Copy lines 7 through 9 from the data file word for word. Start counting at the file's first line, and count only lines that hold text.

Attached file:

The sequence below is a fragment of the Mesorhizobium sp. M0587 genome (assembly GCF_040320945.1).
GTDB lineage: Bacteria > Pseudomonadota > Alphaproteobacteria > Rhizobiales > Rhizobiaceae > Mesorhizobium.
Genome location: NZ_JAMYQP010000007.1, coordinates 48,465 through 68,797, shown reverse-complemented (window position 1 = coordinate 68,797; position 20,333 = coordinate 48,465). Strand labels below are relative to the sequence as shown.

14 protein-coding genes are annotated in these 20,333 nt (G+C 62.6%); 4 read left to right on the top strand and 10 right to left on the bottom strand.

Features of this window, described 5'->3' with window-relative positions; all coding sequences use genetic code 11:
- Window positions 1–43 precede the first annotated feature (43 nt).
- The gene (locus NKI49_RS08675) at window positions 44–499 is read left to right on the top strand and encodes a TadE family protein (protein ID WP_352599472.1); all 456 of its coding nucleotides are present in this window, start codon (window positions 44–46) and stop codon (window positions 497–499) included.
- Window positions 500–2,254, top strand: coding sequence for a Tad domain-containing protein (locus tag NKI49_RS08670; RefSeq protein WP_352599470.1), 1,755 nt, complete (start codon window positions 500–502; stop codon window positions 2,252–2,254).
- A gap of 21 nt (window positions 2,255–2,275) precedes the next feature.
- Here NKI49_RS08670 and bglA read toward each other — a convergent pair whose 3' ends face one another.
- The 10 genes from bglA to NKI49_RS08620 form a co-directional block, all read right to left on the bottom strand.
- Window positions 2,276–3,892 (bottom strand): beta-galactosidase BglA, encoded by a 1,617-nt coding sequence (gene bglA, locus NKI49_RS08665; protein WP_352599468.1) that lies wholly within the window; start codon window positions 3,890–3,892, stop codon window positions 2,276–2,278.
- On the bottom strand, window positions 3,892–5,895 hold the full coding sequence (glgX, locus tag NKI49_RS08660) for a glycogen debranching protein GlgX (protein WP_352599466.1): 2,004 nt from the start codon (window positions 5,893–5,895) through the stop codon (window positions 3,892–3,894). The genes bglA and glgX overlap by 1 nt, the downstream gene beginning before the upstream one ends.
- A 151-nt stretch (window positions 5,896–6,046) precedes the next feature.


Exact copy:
- The gene (locus NKI49_RS08675) at window positions 44–499 is read left to right on the top strand and encodes a TadE family protein (protein ID WP_352599472.1); all 456 of its coding nucleotides are present in this window, start codon (window positions 44–46) and stop codon (window positions 497–499) included.
- Window positions 500–2,254, top strand: coding sequence for a Tad domain-containing protein (locus tag NKI49_RS08670; RefSeq protein WP_352599470.1), 1,755 nt, complete (start codon window positions 500–502; stop codon window positions 2,252–2,254).
- A gap of 21 nt (window positions 2,255–2,275) precedes the next feature.